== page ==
is a tapestry of instrumental electronic abstractions which feed on the imagination. ‘r ess’ is a nocturnal macabre, ‘qplay’ and ‘d-sho qub’ the soundtracks to a particularly sinister Anime, ‘os veix3’ a symphony of machinery run by malfunctioning software. The accessibility of this record, as always with Autechre, depends on the ability of the listener to match their own images and emotions to the sounds being made. (David Pollock) SYNTH-POP GOLDFRAPP Head First (Mute) ●●●●●

Today’s pop charts may be awash with female vocalists and 80s synth- pop, but a decade ago, our prevailing sounds were bloke rock (David Gray) and maudlin MOR (Eva Cassidy). It was onto this bland, unsuspecting landscape that electro-pop siren Alison Goldfrapp and her wizard sidekick Will Gregory blazed. They musically and visually transformed the likes of Madonna and Kylie, while paving the way for Girls Aloud and myriad chanteuses hence.

Head First, Goldfrapp’s exultant fifth LP, sees the virtuosic UK deuce embrace 80s blockbusters (Top Gun, Flashdance), and euphoric synth-bombast (Abba, ELO, The Pointer Sisters), to buoyant if not mindblowing effect. (Nicola Meighan)


The Chieftains’ Paddy Moloney hits bullseye, blending Mexican and Irish music in a brilliant mix of whistles, fiddles, harps and zapateo foot dancing. San Patricio tells of Irish conscripts who switched sides in

1846’s US-Mexican war, a springboard for the Chieftains to play with Carlos Nuñez and Linda Rondstadt as well as lesser known marvels. Ry Cooder walks the right side of sentimentality with his ballad ‘The Sands of Mexico’; while a loving cover of ‘Canción Mixtecta’ is followed by a rustic version by Los Tigres del Norte, the biggest selling Mexican artists around. (Jan Fairley) FOLK POP CHRIS BRADLEY At the Outpost (17 Seconds Records) ●●●●●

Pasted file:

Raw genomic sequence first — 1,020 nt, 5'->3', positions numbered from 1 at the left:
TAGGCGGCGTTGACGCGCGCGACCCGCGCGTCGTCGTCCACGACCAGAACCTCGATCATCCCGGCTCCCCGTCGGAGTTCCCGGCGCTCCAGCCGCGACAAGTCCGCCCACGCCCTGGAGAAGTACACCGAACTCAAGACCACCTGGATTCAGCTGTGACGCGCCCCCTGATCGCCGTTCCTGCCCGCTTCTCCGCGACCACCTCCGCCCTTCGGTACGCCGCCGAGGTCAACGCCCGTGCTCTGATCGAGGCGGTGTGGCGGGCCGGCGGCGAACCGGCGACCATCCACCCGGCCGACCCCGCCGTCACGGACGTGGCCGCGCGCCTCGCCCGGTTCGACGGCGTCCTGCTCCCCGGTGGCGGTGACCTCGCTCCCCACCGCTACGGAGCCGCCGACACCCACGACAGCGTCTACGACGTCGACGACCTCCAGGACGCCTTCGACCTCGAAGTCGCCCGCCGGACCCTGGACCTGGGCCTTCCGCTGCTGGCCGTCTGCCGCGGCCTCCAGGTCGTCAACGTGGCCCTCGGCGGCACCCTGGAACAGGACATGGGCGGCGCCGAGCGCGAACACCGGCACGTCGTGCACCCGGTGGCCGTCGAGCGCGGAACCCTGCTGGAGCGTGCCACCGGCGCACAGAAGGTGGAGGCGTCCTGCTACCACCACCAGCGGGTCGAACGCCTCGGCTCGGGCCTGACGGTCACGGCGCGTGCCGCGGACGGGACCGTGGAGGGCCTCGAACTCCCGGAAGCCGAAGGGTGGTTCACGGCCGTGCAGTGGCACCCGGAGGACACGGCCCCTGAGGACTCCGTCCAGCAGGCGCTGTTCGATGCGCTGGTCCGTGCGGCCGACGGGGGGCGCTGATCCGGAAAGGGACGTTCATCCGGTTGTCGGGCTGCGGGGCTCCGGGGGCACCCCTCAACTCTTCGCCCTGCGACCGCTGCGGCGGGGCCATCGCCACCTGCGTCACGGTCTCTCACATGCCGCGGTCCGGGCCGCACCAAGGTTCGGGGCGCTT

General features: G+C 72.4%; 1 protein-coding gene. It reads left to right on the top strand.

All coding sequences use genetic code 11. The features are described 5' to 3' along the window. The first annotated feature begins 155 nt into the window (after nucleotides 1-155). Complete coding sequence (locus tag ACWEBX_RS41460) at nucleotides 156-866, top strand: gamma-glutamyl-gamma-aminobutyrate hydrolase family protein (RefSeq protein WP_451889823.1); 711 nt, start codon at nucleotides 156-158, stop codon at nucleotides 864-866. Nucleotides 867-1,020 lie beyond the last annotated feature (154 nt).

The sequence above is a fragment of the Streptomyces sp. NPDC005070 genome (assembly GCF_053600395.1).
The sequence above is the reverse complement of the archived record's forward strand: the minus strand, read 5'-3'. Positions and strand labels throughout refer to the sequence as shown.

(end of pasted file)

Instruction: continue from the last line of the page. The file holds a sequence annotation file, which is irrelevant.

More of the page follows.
With his angelic vocals and breezy folk aesthetic, this release from Aberfeldy man Chris Bradley is an engaging listen. At the Outpost never quite manages to rise out of its lower gears though, making for an ultimately frustrating ride. Opening with Damien Jurado- esque ‘The Man I Love’, Bradley’s 70s-inflected songwriting pokes around the verges of beauty but is just too tentative to rush headlong towards greatness. ‘The Beatles’ is disturbingly quasi- Quo while a stripped- down ‘Your Close Friend’ veers all too swiftly from rousing to risible. Still, there is one killer song, ‘Not What It Was,’ with an infectious verse that Richard Ashcroft would steal for these days. (Brian Donaldson)

POP REISSUES GALAXIE 500 Today/On Fire/This is Our Music (Domino) ●●●●● Between 1987 and 1991, the Harvard Uni- formed slowcore band

released three albums which caught the indie mood of the times but have somehow, pleasingly, weathered the ravages of time. Awash with bonus tracks, the reissue of Today, On Fire and This is Our Music shows a group which matured with each passing

release, giving clues to the direction of future projects such as Luna and Damon & Naomi. The ethereal, jaggedy guitar, fragile, haunting vocals and layered instrumental walls of sound are the motifs which run a thread through Galaxie 500 and helped influence a raft of bands happier staring at their shoes than staring out at the audience. (Brian Donaldson) WORLD SIERRA MAESTRA Sonando Ya (World Village) ●●●●●

Music doesn’t come more seductive than Havana’s glorious Sierra Maestra, who sparked the revival that lead to Buena Vista Social Club’s music sweeping the globe. Touring the UK (Dunfermline, Sat 27 Mar; Stirling, Sun 28 Mar) with five original musicians in place, they dazzle with a stunning set of new songs of their own, plus some classics. Sung by their irresistible cocktail of voices, mixing the rough hewn with serenading tones over percussion and burnished trumpet, the wistful desire they power into lines like, ‘No me imaginó la vida sin (‘I can’t imagine life without you’) is unbeatable. (Jan Fairley)